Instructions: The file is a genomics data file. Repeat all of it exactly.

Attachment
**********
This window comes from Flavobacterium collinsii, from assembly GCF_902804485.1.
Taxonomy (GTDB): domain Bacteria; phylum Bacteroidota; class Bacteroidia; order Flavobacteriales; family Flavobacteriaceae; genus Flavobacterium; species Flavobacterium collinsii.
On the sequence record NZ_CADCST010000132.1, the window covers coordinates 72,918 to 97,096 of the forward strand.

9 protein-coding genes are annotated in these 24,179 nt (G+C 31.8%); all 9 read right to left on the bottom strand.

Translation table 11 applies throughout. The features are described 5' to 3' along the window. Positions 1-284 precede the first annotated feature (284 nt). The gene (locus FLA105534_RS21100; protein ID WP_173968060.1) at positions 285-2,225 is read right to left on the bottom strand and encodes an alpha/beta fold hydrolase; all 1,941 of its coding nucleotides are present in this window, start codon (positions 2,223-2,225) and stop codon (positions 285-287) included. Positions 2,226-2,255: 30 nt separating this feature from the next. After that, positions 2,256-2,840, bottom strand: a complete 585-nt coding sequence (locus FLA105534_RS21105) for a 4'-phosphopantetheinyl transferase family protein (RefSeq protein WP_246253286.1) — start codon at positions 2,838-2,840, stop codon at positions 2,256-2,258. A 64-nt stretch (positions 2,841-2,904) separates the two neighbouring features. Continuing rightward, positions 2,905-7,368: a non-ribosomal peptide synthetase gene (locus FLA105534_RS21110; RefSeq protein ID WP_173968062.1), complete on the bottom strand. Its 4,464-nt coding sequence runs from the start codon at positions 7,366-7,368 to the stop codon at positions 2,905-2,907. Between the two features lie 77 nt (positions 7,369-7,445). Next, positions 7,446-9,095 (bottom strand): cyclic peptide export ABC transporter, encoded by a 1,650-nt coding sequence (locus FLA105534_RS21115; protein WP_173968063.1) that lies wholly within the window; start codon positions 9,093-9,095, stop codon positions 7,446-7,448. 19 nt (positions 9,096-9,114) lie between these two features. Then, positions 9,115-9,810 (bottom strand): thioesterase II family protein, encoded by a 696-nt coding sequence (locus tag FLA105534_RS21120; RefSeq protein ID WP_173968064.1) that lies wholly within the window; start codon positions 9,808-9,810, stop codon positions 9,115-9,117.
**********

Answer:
This window comes from Flavobacterium collinsii, from assembly GCF_902804485.1.
Taxonomy (GTDB): domain Bacteria; phylum Bacteroidota; class Bacteroidia; order Flavobacteriales; family Flavobacteriaceae; genus Flavobacterium; species Flavobacterium collinsii.
On the sequence record NZ_CADCST010000132.1, the window covers coordinates 72,918 to 97,096 of the forward strand.

9 protein-coding genes are annotated in these 24,179 nt (G+C 31.8%); all 9 read right to left on the bottom strand.

Translation table 11 applies throughout. The features are described 5' to 3' along the window. Positions 1-284 precede the first annotated feature (284 nt). The gene (locus FLA105534_RS21100; protein ID WP_173968060.1) at positions 285-2,225 is read right to left on the bottom strand and encodes an alpha/beta fold hydrolase; all 1,941 of its coding nucleotides are present in this window, start codon (positions 2,223-2,225) and stop codon (positions 285-287) included. Positions 2,226-2,255: 30 nt separating this feature from the next. After that, positions 2,256-2,840, bottom strand: a complete 585-nt coding sequence (locus FLA105534_RS21105) for a 4'-phosphopantetheinyl transferase family protein (RefSeq protein WP_246253286.1) — start codon at positions 2,838-2,840, stop codon at positions 2,256-2,258. A 64-nt stretch (positions 2,841-2,904) separates the two neighbouring features. Continuing rightward, positions 2,905-7,368: a non-ribosomal peptide synthetase gene (locus FLA105534_RS21110; RefSeq protein ID WP_173968062.1), complete on the bottom strand. Its 4,464-nt coding sequence runs from the start codon at positions 7,366-7,368 to the stop codon at positions 2,905-2,907. Between the two features lie 77 nt (positions 7,369-7,445). Next, positions 7,446-9,095 (bottom strand): cyclic peptide export ABC transporter, encoded by a 1,650-nt coding sequence (locus FLA105534_RS21115; protein WP_173968063.1) that lies wholly within the window; start codon positions 9,093-9,095, stop codon positions 7,446-7,448. 19 nt (positions 9,096-9,114) lie between these two features. Then, positions 9,115-9,810 (bottom strand): thioesterase II family protein, encoded by a 696-nt coding sequence (locus tag FLA105534_RS21120; RefSeq protein ID WP_173968064.1) that lies wholly within the window; start codon positions 9,808-9,810, stop codon positions 9,115-9,117.